Ramakrishnan and Perundevi make religious discourses enlivening and reach out to the younger generation.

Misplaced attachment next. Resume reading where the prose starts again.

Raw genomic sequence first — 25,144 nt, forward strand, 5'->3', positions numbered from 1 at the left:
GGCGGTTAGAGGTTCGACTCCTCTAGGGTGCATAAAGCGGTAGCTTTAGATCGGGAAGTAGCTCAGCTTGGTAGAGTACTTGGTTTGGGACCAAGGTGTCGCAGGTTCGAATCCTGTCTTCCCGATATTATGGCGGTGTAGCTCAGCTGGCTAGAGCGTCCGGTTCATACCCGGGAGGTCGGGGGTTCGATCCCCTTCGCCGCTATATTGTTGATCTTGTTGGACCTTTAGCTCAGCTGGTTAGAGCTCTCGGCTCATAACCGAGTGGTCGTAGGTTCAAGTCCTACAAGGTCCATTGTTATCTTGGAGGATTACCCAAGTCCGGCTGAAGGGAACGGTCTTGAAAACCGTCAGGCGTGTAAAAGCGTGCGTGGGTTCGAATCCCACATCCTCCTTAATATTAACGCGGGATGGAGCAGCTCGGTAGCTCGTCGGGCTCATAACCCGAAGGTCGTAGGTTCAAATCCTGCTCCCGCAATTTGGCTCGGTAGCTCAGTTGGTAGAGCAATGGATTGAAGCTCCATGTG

The duo is a unique brother-sister combo. Both are professionals in their own right and yet, together, they share a common cultural platform. Damal S. Ramakrishnan and Perundevi are sought after scholars for their Puranic discourses. While in the city for the week-long Sri Ramanavami celebrations, they shared their views with Friday Review.Damal is the name of their ancestral village near Kanchipuram. The mention of mythology and talks on ancient epics is enough to conjure up images of dhoti-clad, tilak smeared old man, very unimpressive but looked up to by our grandparents who probably are interested in such `discourses.' But this duo takes you by surprise. For here is a good-looking man in his 40s, who is conversant in English as he is in Tamil. He would pass off as an income tax practitioner that he is by profession but he is also at ease in a bhagavatar attire that suits his second calling — Pravachanams (delivering lectures on religion) on stage. His sister and co-partner on the podium, Perundevi, is also a highly accomplished lady who can render Sanskrit slokas effortlessly and can effortlessly converse with you in both English and Tamil. Perundevi, too, has a nine-to-four job at LIC, Chennai and discourses are her evening avocation.The brother-sister's religious dais spans across 36 years. Such scholarship and talent has to blossom in childhood. This is how it all started: "We owe this blessing to our father, Srinivasa Iyengar, who was a renowned scholar and speaker of his times. If he inspired us to taking up our epics with a sense of dedication and discipline, our mother initiated us into reciting the verses with melodic intonation and then took trouble to teach us the inner and immediate meaning of every part of the epic we took up. She used to take us both to many religious discourses." The unassuming Perundevi effortlessly talks about Narayaneeyam. It's just a taste of the immense treasure of Sanskrit literature in her arsenal, not to mention Ramayana and Mahabharatha, which she took up along with her brother for the Ramanavami discourses here. While her rendition and elucidation were lucid, Ramakrishnan's was appealing even to children. There were as many children at the discourse venue as were senior citizens. "We are visiting Hyderabad after more than 30 years; it was an enriching experience for us. We were fielding questions every evening and most of them were from school children! Their queries were intelligent and it was heartening to know that GenNext does show interest in mythological stories," says Ramakrishnan. He makes it a point to reach out to the younger generation though the subject he's dealing with is centuries old. "No metaphysics; simple narration with sublime textual verses interspersed with topical instances. That's the way I fashion my discourses," he says. Though the talks are in Tamil the duo remind us that they also get invited to take up the stage in north India and sometimes abroad. "Then there will be more of English spiced with Tulsidas' Ramacharitra Manas quotations and so on. We've seen people listening with rapt attention. We believe it's a divine blessing," Perundevi signs off.